@ Anita Saha
On 11th of August, the Hon. Erin O’Toole, Leader of Canada’s Conservatives, introduced his plan to unleash Canadian innovation as part of Canada’s Recovery Plan.
Canada’s Conservatives have a plan to strengthen Canada’s position as a world leader in technology, and end the innovation drain.
Currently, Canada’s weak performance in commercializing research and development puts us at just 17th in the world for innovation, according to the 2020 Global Innovation Index. Canada’s Conservatives have a plan to strengthen Canada’s position as a world leader in technology, and end the innovation drain.
“Canada has all the great advantages that should make it the best place on earth to launch an innovative product and grow an innovative business,” said O’Toole. “But far too often, Canada loses our best and brightest to places with fewer barriers and more opportunity.”
To unleash innovation, Canada’s Conservatives will:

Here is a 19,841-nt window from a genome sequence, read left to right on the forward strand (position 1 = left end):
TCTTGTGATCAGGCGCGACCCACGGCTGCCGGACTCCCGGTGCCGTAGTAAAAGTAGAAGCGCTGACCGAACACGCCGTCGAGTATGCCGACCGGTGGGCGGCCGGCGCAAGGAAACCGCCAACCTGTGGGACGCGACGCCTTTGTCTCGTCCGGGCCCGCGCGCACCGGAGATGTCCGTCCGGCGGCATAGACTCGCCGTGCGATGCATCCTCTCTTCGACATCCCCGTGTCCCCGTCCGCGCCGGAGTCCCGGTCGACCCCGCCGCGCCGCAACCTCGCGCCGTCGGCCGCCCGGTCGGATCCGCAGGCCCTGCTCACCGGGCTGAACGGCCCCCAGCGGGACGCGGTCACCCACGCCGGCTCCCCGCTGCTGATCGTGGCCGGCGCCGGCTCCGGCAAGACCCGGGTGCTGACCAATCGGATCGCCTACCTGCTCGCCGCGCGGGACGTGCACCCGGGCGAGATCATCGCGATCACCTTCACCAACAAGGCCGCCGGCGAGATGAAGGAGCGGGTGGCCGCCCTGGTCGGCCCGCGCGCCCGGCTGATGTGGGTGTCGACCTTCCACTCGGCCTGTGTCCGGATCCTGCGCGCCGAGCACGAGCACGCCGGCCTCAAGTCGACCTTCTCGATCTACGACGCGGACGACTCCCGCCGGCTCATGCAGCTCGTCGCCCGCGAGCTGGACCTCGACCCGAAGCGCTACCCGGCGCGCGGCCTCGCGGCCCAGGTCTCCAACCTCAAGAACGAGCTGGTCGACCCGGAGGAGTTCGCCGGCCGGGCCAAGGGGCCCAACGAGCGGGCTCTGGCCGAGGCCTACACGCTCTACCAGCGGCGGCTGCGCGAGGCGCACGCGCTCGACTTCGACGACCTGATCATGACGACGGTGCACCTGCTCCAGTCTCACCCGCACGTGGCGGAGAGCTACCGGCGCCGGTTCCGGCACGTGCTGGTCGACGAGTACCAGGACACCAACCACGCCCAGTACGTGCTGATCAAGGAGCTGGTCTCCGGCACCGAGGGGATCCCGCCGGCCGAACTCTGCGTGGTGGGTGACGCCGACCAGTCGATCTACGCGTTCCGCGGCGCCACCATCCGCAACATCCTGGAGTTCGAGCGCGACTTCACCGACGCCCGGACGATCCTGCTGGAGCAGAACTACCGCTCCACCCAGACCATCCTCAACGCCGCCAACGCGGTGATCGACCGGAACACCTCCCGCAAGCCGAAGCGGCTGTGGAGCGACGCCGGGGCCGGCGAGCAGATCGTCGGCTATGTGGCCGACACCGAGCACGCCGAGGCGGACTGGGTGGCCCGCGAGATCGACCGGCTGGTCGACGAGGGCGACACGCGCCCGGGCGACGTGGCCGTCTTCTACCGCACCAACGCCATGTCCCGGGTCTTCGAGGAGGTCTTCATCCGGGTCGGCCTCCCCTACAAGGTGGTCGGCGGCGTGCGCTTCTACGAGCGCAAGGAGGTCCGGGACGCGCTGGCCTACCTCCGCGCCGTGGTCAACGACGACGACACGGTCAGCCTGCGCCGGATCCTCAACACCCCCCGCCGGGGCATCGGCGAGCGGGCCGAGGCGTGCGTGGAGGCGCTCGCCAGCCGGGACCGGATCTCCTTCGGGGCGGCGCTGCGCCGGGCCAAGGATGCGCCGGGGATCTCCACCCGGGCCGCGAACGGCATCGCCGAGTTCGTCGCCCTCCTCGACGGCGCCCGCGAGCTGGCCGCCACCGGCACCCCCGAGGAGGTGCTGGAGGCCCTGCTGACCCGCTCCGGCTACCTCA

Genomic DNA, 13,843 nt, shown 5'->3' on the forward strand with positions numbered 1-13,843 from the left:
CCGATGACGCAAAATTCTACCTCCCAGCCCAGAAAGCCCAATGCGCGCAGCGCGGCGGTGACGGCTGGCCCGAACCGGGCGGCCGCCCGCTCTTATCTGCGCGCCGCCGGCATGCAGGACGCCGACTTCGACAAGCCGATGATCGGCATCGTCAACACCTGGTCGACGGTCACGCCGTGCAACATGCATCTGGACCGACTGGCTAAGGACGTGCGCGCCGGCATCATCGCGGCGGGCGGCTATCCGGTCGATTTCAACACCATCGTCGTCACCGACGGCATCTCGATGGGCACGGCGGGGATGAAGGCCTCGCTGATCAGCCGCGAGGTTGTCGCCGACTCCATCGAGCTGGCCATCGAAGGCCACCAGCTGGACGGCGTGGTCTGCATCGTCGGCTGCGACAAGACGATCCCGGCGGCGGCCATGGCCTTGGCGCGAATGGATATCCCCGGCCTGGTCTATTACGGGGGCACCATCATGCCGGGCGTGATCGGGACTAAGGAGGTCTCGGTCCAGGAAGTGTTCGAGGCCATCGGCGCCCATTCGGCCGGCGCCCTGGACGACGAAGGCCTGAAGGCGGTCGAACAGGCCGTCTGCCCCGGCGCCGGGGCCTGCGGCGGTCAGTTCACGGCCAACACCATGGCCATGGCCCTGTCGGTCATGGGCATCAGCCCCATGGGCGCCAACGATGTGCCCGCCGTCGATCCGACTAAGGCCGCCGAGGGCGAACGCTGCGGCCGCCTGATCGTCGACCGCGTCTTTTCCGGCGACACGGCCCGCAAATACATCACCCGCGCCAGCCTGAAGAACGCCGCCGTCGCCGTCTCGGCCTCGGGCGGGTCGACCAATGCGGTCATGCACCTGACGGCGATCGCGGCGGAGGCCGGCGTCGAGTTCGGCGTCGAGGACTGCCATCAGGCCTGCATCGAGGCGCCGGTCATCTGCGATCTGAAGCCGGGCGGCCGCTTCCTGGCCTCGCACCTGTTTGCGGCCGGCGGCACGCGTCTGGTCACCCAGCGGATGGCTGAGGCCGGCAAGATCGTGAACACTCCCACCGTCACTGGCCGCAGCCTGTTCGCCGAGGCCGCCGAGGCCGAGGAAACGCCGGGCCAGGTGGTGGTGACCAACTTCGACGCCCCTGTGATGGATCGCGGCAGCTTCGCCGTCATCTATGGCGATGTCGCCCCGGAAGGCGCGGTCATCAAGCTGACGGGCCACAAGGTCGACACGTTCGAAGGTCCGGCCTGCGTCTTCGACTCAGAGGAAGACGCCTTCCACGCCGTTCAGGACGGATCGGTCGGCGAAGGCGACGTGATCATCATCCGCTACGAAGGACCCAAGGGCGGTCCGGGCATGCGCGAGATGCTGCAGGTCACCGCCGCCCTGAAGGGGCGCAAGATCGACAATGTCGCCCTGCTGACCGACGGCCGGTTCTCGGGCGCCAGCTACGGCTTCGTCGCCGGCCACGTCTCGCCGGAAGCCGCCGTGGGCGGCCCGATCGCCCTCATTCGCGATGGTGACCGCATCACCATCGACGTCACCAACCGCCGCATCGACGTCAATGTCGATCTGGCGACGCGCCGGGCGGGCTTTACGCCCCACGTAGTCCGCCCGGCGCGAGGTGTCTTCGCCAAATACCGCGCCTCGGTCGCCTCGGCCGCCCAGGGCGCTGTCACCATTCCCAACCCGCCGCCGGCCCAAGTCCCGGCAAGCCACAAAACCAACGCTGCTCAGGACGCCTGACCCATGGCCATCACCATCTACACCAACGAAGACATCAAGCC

Incentivize Canadian companies to develop their products here by cutting the income tax rate in half for new patented technologies developed in Canada. This will give Canadian technology companies some of the lowest tax rates in the world.
Make it more attractive to invest in small tech start-ups by introducing the use of flow-through shares, based on the model that has made Canada a world leader in mining financing.
Fix the broken Scientific Research & Experimental Development (SR&ED) program, currently an administrative nightmare that fuels consultants and advisory firms instead of research and development. Canada’s Conservatives will move the administration of this program from the CRA to Innovation, Science and Economic Development Canada, simplify the application process, and make it easier for software development to qualify.
Review all of the Government of Canada’s research and development programs to ensure that Canadian tax dollars benefit Canadian innovators and workers first, not sent off to foreign multinationals.
Establish the Canadian Advanced Research Agency to fund major cutting-edge technologies, such as carbon capture and storage, hydrogen fuel, small modular reactors, electric vehicle development, and pharmaceutical research and production.
“Make no mistake, the next great breakthrough – and the one after that – will come from right here in Canada,” O’Toole concluded. “With Canada’s Recovery Plan we will secure the future of Canadian innovation.”
@ Anita Saha